Haven’t Been to the LACMA Recently? Go to See Some Warhol, Lichtenstein and Koons Art at the BCAM.

As I get older, I’ve started to notice that I’ve gained a great appreciation for things like art, wine, and classical music. Frankly, MTV seems to always disappoint me (what kind of Britney showing was that last night?!), I’d rather watch the newest show on Bravo (thanks sis for the heads up on Rachel Zoe’s new show) or check out a festival or art exhibit. With so many choices these days in EVERYTHING I find it comforting when I get to narrow down my interests to specific categories. That being said, I love modern and contemporary art. There’s something fresh and exciting going on in art these days that is speaking to a younger generation. Whether that be through graffiti (Banksy), wild exhibits that play with elements like fire (Cai Guo-Qiang) or digital art or pop art (Murakami) what I enjoy most about this whole movement is that it’s making art accessible and understandable to the masses. When Christie’s auctioned pop culture memorabilia this past June, it sent a loud and clear message out to the world that the art world is shifting, giving a dose of respect to a once underground movement. Warhol said, "When I die, the people will understand what I am doing now." I believe that resonates with a lot of these recent artists. Sam and I checked out the newest addition to the LA museum scene, Broad Contemporary Art Museum (BCAM) yesterday after the Greek Festival. Opened in mid-February this year, the BCAM is a 3-story, 72,000 square foot art space that is the first phase in LACMA’s renovation and expansion project. The $56-million Renzo Piano-designed BCAM, the county art museum's first home for contemporary art, mainly contains pieces from the massive holdings of LACMA trustee and donor Eli Broad and his wife, Edythe, who funded BCAM's construction. The LACMA itself is a disjointed mess of seven buildings with over 100,000 art objects. Outside they have this cool street lamp area:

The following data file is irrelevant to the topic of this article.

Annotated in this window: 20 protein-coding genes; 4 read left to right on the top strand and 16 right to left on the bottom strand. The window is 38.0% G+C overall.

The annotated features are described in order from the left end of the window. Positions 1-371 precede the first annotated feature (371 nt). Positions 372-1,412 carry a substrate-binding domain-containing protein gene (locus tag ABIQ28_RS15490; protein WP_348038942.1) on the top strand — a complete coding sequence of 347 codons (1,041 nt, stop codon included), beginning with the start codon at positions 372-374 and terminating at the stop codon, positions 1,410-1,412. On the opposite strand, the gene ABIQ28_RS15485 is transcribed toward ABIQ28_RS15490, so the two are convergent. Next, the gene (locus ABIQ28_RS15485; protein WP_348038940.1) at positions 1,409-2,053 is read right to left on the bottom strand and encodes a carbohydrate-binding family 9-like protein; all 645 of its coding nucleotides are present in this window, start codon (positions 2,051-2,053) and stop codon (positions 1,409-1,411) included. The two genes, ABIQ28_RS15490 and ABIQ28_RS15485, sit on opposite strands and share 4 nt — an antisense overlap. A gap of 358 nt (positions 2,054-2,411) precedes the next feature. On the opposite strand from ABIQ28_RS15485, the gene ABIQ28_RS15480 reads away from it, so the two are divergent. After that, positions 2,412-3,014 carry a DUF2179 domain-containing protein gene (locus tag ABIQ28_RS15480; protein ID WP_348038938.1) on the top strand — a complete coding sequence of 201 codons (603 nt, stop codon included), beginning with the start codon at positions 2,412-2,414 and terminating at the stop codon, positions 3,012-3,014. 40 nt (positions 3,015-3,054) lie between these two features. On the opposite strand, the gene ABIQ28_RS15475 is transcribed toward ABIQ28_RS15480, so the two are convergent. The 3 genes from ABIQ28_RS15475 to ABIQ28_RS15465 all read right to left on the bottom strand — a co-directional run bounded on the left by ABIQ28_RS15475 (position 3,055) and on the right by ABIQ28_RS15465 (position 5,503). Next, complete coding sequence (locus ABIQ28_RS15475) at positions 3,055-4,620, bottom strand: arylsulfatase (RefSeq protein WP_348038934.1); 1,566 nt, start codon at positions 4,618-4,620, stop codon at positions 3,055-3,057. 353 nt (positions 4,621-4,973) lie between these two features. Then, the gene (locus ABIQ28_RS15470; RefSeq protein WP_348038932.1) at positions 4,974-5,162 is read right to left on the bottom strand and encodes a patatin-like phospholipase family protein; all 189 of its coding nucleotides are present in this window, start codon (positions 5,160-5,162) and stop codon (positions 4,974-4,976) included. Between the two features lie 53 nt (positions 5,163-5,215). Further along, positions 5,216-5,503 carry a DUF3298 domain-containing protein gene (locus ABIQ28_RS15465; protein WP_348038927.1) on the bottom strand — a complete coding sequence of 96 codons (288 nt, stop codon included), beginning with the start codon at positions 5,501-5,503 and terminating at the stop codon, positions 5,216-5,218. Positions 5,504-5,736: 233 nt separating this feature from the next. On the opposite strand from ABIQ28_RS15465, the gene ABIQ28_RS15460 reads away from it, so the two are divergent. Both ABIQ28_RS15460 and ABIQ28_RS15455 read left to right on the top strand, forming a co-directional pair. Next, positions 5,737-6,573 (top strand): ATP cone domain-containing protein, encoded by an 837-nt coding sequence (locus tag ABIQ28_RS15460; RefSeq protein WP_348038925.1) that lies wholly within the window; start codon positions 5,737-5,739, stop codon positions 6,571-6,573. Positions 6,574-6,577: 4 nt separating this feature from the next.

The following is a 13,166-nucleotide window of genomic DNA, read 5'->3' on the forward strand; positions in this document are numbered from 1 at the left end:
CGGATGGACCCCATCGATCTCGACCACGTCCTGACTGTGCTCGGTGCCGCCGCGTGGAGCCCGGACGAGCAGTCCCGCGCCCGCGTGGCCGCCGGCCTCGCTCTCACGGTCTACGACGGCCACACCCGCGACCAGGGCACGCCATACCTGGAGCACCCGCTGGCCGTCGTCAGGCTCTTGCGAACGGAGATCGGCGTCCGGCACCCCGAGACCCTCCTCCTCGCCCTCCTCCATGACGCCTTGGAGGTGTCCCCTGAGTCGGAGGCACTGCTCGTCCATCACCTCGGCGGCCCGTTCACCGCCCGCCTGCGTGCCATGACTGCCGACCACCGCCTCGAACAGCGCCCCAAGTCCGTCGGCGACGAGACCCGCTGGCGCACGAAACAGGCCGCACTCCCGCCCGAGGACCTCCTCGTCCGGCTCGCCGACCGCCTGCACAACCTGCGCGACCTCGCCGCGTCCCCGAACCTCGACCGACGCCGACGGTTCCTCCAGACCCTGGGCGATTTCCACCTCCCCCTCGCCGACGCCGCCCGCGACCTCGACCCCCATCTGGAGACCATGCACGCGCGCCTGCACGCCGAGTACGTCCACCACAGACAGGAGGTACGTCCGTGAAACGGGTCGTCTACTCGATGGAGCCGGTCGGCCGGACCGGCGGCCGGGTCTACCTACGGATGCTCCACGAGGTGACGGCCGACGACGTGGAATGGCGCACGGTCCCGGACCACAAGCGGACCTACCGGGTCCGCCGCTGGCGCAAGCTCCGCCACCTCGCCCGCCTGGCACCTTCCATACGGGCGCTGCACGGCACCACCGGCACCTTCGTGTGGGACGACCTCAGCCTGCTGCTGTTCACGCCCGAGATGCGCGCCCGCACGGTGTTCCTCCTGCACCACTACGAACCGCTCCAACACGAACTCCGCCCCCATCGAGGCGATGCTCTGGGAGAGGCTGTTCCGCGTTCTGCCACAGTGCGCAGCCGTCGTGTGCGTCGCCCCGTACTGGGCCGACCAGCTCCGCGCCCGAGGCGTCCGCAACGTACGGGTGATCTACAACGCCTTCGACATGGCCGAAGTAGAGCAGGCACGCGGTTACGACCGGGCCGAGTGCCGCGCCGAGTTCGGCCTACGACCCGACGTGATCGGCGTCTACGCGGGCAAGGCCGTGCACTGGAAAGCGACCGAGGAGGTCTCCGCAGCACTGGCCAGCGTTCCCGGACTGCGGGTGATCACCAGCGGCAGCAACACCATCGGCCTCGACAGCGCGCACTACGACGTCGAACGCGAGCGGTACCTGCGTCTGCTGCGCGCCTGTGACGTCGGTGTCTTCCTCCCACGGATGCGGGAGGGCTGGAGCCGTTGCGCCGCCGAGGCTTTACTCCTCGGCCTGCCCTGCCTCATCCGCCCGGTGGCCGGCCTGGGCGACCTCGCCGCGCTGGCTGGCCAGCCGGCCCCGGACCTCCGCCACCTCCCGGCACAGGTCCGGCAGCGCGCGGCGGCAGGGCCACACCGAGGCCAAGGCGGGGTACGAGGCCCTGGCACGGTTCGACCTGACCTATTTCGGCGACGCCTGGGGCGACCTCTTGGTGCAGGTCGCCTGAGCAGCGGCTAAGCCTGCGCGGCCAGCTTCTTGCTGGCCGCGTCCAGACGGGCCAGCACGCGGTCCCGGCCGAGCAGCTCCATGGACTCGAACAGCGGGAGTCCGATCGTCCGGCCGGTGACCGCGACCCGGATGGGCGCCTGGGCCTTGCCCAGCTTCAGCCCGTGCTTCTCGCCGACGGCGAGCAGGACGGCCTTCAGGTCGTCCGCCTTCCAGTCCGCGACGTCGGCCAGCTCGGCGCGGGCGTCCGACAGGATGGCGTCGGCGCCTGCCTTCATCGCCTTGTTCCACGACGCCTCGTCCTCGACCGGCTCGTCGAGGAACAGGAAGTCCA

Overall?: Go to see some Warhols, Lichtenstein, and Jeff Koons’ works. Walk into Robert Therrien’s room and you’ll feel like you’re in a part of the movie “Eternal Sunshine of the Spotless Mind.”

Their huge elevator is pretty awesome, too. Tips: + Watch out for the security guards who watch you like hawks bc you aren’t allowed to take pictures inside. Don’t let them ruin your visit, though. (They almost ruined ours by their nasty attitudes.) + Parking is $7, you prepay at the Welcome Center (where you buy your tickets) but free if you go the last hour they’re open 7p. + Admission is “pay what you wish” after 5p and the second Tuesday of every month is free, too! + Go on a Target free holiday: Ones that are left – Monday, October 13 (Columbus Day) and Tuesday, November 11 (Veterans Day) Who Should Go? + People who want to check out some modern and contemporary art in LA + People who have kids or want to look suave on a date + People who can hold in their anger and not punch out the rude security guards Hours LACMA is open every day except Wednesdays, Thanksgiving, and Christmas. Monday 12 noon–8 pm Tuesday 12 noon–8 pm Wednesday CLOSED Thursday 12 noon–8 pm Friday 12 noon–9 pm Saturday 11 am–8 pm Sunday 11 am–8 pm LACMA (website) 5905 Wilshire Blvd. Los Angeles, CA 90036 323.857.6000 Map






November 29, 2016

Klimt-Inspired Golden Map of Manhattan Celebrates the Bright Lights of New York at Night

Though designer Rafael Esquer has lived in New York City for 20 years, he’s still in awe of its bright lights and buzzing nightlife. As the founder of Alfalfa Studio, a branding and graphic design house based in Lower Manhattan, he creates pieces inspired by his enlightening experiences in the Big Apple. His latest project, a shimmering map entitled Iconic New York Illuminated, captures the magic of Manhattan after dark.

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